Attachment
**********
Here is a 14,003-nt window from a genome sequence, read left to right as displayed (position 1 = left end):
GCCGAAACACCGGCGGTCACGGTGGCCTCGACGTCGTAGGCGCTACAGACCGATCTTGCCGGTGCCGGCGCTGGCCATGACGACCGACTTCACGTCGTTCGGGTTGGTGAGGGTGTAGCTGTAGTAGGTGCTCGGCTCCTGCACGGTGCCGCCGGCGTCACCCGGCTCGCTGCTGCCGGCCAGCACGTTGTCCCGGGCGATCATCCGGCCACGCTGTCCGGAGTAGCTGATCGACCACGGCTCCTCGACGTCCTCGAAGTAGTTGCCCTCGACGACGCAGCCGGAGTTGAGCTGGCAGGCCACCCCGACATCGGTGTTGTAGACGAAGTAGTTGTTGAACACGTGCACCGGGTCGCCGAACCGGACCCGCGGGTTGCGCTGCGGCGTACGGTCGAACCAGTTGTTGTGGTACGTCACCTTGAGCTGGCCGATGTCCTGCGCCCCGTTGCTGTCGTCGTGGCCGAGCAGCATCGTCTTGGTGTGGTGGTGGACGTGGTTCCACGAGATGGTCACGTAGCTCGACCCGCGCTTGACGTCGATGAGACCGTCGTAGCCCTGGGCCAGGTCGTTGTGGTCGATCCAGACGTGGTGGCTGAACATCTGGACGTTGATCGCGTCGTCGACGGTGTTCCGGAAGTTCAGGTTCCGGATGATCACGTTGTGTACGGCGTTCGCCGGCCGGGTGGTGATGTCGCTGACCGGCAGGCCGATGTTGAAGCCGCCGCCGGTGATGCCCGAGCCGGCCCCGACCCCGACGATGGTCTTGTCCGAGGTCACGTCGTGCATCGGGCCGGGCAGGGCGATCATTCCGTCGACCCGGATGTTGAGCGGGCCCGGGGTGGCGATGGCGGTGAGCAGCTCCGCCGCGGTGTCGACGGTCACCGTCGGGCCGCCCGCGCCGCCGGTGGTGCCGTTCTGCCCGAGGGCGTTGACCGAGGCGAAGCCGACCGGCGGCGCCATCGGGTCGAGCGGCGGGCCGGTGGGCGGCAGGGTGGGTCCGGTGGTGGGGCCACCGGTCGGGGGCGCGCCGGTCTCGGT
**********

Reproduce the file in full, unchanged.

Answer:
Here is a 14,003-nt window from a genome sequence, read left to right as displayed (position 1 = left end):
GCCGAAACACCGGCGGTCACGGTGGCCTCGACGTCGTAGGCGCTACAGACCGATCTTGCCGGTGCCGGCGCTGGCCATGACGACCGACTTCACGTCGTTCGGGTTGGTGAGGGTGTAGCTGTAGTAGGTGCTCGGCTCCTGCACGGTGCCGCCGGCGTCACCCGGCTCGCTGCTGCCGGCCAGCACGTTGTCCCGGGCGATCATCCGGCCACGCTGTCCGGAGTAGCTGATCGACCACGGCTCCTCGACGTCCTCGAAGTAGTTGCCCTCGACGACGCAGCCGGAGTTGAGCTGGCAGGCCACCCCGACATCGGTGTTGTAGACGAAGTAGTTGTTGAACACGTGCACCGGGTCGCCGAACCGGACCCGCGGGTTGCGCTGCGGCGTACGGTCGAACCAGTTGTTGTGGTACGTCACCTTGAGCTGGCCGATGTCCTGCGCCCCGTTGCTGTCGTCGTGGCCGAGCAGCATCGTCTTGGTGTGGTGGTGGACGTGGTTCCACGAGATGGTCACGTAGCTCGACCCGCGCTTGACGTCGATGAGACCGTCGTAGCCCTGGGCCAGGTCGTTGTGGTCGATCCAGACGTGGTGGCTGAACATCTGGACGTTGATCGCGTCGTCGACGGTGTTCCGGAAGTTCAGGTTCCGGATGATCACGTTGTGTACGGCGTTCGCCGGCCGGGTGGTGATGTCGCTGACCGGCAGGCCGATGTTGAAGCCGCCGCCGGTGATGCCCGAGCCGGCCCCGACCCCGACGATGGTCTTGTCCGAGGTCACGTCGTGCATCGGGCCGGGCAGGGCGATCATTCCGTCGACCCGGATGTTGAGCGGGCCCGGGGTGGCGATGGCGGTGAGCAGCTCCGCCGCGGTGTCGACGGTCACCGTCGGGCCGCCCGCGCCGCCGGTGGTGCCGTTCTGCCCGAGGGCGTTGACCGAGGCGAAGCCGACCGGCGGCGCCATCGGGTCGAGCGGCGGGCCGGTGGGCGGCAGGGTGGGTCCGGTGGTGGGGCCACCGGTCGGGGGCGCGCCGGTCTCGGT